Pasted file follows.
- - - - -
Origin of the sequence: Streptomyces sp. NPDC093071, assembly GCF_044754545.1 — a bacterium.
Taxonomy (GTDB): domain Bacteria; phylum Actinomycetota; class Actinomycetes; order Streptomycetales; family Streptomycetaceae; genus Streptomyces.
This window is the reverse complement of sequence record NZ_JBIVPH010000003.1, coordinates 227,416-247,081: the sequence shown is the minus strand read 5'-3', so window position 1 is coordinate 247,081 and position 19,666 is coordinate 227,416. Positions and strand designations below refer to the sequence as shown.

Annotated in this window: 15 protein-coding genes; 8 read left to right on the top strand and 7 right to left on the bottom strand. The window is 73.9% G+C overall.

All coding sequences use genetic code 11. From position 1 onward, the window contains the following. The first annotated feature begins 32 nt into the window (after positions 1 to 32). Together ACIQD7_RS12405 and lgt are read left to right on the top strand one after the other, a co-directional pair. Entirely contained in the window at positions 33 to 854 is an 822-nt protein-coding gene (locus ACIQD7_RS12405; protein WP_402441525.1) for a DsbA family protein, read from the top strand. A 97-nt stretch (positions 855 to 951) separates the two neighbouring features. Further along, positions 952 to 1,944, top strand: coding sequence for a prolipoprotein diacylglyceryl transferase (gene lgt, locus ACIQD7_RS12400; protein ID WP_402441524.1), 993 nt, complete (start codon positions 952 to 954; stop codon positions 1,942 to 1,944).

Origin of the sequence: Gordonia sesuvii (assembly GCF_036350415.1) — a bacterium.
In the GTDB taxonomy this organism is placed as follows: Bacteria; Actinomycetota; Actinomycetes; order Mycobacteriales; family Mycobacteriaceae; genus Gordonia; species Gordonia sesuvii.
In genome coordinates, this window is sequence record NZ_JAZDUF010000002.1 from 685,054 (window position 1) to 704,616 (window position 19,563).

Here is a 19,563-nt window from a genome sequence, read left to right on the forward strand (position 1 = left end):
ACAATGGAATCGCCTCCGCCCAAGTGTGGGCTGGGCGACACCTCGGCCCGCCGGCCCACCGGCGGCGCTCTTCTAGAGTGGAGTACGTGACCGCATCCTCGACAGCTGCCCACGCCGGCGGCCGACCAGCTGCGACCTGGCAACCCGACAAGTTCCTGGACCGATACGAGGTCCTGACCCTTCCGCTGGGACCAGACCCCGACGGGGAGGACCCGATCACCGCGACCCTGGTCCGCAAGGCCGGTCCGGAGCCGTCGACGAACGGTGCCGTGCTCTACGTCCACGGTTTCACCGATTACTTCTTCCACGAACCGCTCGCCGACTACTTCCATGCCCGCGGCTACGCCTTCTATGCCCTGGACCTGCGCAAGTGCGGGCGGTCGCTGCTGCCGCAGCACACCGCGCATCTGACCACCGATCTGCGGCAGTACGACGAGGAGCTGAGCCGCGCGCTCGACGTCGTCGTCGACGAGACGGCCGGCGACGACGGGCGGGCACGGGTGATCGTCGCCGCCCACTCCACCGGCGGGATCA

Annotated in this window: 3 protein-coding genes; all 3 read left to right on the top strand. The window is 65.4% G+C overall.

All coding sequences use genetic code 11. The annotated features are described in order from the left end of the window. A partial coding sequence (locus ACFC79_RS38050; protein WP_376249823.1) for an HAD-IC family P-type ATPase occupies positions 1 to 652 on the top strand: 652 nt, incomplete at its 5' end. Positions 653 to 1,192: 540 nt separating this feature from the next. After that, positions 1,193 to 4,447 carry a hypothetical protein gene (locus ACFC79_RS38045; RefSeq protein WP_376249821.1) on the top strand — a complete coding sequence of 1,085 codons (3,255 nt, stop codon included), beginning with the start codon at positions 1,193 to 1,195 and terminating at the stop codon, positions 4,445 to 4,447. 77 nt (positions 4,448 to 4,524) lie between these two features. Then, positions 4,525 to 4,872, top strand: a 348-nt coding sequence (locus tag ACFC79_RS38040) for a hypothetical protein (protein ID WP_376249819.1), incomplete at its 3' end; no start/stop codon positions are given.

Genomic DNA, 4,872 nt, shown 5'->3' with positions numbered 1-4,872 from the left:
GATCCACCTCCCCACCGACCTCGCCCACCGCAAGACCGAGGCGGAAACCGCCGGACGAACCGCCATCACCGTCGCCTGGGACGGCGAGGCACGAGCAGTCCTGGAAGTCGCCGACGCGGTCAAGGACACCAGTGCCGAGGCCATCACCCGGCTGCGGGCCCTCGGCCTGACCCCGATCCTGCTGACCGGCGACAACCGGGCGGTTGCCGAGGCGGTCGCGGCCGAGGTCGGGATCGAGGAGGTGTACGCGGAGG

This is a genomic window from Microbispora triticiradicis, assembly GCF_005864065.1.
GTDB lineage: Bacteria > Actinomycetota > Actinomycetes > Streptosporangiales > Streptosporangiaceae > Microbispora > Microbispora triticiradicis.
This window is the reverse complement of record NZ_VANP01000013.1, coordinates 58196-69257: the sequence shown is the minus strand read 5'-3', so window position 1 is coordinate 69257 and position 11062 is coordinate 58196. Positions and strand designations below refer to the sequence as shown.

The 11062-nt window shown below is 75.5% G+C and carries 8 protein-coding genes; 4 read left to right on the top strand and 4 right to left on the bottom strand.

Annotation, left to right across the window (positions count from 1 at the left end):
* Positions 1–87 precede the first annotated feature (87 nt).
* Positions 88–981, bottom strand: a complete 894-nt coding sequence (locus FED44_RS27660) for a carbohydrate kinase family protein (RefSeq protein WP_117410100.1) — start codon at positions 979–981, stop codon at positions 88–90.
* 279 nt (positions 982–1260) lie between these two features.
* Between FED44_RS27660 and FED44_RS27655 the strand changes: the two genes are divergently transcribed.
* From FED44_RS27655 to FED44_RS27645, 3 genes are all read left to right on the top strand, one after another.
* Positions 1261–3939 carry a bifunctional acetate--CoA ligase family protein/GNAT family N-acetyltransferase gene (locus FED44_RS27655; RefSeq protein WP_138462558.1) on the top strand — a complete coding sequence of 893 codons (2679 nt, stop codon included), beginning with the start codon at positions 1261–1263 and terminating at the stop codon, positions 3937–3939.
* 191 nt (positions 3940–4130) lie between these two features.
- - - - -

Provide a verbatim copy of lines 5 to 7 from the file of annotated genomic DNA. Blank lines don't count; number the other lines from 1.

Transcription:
All coding sequences use genetic code 11. From position 1 onward, the window contains the following. The first annotated feature begins 32 nt into the window (after positions 1 to 32). Together ACIQD7_RS12405 and lgt are read left to right on the top strand one after the other, a co-directional pair. Entirely contained in the window at positions 33 to 854 is an 822-nt protein-coding gene (locus ACIQD7_RS12405; protein WP_402441525.1) for a DsbA family protein, read from the top strand. A 97-nt stretch (positions 855 to 951) separates the two neighbouring features. Further along, positions 952 to 1,944, top strand: coding sequence for a prolipoprotein diacylglyceryl transferase (gene lgt, locus ACIQD7_RS12400; protein ID WP_402441524.1), 993 nt, complete (start codon positions 952 to 954; stop codon positions 1,942 to 1,944).

Origin of the sequence: Gordonia sesuvii (assembly GCF_036350415.1) — a bacterium.
In the GTDB taxonomy this organism is placed as follows: Bacteria; Actinomycetota; Actinomycetes; order Mycobacteriales; family Mycobacteriaceae; genus Gordonia; species Gordonia sesuvii.